Last weekend's horror in Santa Barbara, California, where 22-year-old Elliot Rodger killed six people and wounded more than a dozen before shooting himself, unexpectedly sparked a feminist moment. With revelations that Rodger's killing spree was fueled by anger over rejection by women and that he had posted on what some described as a "men's rights" forum (actually, a forum for bitter "involuntarily celibate" men), many rushed to frame the shooting as a stark example of the violent misogyny said to be pervasive in our culture. The Twitter hashtag #YesAllWomen sprung up as an expression of solidarity and a reminder of the ubiquity of male terrorism and abuse in women's lives. Most of the posters in the hashtag were certainly motivated by the best of intentions. But in the end, writes Cathy Young, this response not only appropriated a human tragedy for an ideological agenda but turned it into toxic gender warfare.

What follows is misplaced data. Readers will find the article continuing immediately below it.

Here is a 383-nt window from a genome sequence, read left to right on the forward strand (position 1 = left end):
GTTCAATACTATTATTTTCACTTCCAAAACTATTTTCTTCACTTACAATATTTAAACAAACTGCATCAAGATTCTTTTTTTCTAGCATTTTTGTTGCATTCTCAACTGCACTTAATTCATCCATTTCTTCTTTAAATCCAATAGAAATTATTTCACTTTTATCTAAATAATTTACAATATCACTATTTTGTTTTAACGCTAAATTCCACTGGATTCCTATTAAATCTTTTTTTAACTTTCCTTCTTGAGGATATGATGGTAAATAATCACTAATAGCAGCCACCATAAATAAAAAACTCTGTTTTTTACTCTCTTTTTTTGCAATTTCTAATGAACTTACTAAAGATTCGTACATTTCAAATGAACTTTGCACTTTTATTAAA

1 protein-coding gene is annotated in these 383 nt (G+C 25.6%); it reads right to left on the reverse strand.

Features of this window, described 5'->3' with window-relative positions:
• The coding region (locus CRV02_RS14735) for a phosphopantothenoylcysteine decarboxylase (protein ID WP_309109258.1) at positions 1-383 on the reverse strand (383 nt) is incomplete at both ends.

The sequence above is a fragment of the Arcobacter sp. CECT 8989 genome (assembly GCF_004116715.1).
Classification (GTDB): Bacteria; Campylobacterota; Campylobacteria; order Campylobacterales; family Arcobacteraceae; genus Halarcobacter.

Kamala Harris Does Not Understand Why the Constitution Should Get in the Way of Her Gun Control Agenda
The presidential contender conspicuously fails to explain the legal basis for her plan to impose new restrictions by executive fiat.
This is bending the Lanham Act until it nearly breaks
The black market still dominates. And more enforcement and fines aren’t going to fix it.
The "assault weapons" that the presidential contender wants to confiscate are not especially deadly, but the symbolism of that policy is poisonous.